According to the Acts of the Apostles, Christ, and Peter, fleeing Rome at the time, met here. After their conversation, Peter is said to have returned to Rome to suffer martyrdom.
You can reach the Calixtus Catacombs from the cathedral in just a few minutes (turn right just before the ‘Instituto Salesiano S.Tarcisio’). These contain over 170,000 tombs and can be visited on a guided tour.
Another kilometer away is the Maxentius Circus, built between 306 and 312 AD, which is considered one of the best-preserved racecourses in ancient Rome and is located just behind the Circus Maximus. Incidentally, an obelisk that once adorned the Circus now stands in Piazza Navona.
The further out of town you go on your discovery tour, the more tombs you will see. This is because tombs far outside the city were much cheaper.
Probably the most famous tomb is that of Caecilia Metella, daughter of a general under Caesar (a combined ticket to the tomb and the Baths of Caracalla is offered here!)
Right next door in the red stone house, you can enjoy some excellent traditional Roman cuisine! (Opening hours: Tue-Sat 12-23 hrs / Sun 12-15 hrs).
Otherwise, a kiosk is close (on the corner of Via Caecilia Metella), where you can get coffee, cold drinks, or sandwiches.
Another 5 km away, you will find the Villa of the Quintilians, which can be visited for an entrance fee of 5 euros.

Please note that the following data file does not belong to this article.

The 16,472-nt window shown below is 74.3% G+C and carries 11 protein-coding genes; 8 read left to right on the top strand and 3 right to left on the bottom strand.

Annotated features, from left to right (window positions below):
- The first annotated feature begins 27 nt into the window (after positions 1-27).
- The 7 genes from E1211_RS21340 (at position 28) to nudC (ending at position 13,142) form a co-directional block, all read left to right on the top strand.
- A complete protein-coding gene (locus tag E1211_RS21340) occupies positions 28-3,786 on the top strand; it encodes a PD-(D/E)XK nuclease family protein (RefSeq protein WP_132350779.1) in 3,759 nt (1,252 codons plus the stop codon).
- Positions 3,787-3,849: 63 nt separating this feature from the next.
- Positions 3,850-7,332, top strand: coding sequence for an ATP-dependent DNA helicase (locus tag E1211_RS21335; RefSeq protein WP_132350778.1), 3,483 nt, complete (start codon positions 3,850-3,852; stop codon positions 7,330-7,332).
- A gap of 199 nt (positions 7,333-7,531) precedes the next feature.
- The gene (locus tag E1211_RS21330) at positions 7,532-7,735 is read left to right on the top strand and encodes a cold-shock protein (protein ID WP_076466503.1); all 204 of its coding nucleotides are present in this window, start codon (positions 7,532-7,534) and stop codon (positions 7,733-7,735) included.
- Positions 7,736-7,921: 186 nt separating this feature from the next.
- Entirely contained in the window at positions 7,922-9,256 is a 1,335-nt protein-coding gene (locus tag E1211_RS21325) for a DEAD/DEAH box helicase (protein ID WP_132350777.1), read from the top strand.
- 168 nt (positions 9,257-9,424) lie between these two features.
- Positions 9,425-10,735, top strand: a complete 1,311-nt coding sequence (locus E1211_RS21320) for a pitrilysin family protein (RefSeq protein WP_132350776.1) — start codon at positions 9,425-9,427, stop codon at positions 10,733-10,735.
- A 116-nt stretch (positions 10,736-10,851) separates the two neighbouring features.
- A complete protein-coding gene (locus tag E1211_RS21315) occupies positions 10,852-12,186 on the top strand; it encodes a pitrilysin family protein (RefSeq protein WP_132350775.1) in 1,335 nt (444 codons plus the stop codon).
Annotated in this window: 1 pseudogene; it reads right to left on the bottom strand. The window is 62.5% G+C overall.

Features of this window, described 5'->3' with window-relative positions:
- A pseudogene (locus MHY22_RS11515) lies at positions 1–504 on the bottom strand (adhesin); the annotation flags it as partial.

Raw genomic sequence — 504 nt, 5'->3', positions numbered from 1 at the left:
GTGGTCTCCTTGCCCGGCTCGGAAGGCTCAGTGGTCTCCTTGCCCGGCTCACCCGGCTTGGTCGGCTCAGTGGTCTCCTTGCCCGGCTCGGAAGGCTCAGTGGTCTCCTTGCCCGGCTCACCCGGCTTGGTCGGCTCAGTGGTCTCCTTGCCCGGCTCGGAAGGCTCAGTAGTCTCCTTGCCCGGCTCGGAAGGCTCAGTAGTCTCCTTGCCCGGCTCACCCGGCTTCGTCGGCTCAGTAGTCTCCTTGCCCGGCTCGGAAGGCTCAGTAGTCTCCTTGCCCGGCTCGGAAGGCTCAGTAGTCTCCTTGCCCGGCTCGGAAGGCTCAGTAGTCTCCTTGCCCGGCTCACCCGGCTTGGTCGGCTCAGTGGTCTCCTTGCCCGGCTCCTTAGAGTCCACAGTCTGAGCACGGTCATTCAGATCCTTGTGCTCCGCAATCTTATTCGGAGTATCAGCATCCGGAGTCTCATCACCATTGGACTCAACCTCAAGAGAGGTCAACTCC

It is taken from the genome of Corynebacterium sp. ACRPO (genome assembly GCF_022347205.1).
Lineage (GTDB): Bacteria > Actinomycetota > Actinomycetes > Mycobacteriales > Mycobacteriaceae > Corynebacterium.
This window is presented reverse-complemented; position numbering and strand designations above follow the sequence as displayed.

Emperor Commodus, known for his preference for the countryside, once lived here. Even today, the remains of the luxurious villa cover a large area on the edge of the Via Appia Antica.
History of the Via Appia Antica in Rome
Shortly after the completion of the Roman road, the Via Appia Antica proved to be a clever move in Roman politics. Despite several devastating setbacks between 343 and 290 BC, the Romans took advantage of the newly created transportation options and thus brought the second war against the Samnites to a victorious conclusion.
They conquered the cities of Capua, Cumae, and Acerra and forged an important alliance with Naples. From then on, Rome had enormous influence over southern Italy and was able to strengthen its position of power further.
The expansion of the connecting road took its course and led to the city of Brindisi in southern Italy as early as 190 BC. This opened the “gateway to the Orient” for the Romans, leading to raids in the Middle East and North Africa.
The ancient port city of Ostia Antica near Rome was put into operation in the 1st century AD. Therefore, The looted goods had to be transported 584 km along the Appia Antica before they could be loaded from A to B much more quickly by ship.
In 71 BC, it was the commander-in-chief Crassus who had a large number of captured, rebellious slaves crucified on the Via Appia Antica. He is said to have erected a cross every 200 meters along the 200 km route to Capua.
How to get to the Via Appia Antica:
Tips for exploring the Via Appia
Editor: Sebastian Erkens
Hey and welcome to Rome-Tourist! My name is Sebastian and I travel regularly to Rome, Italy.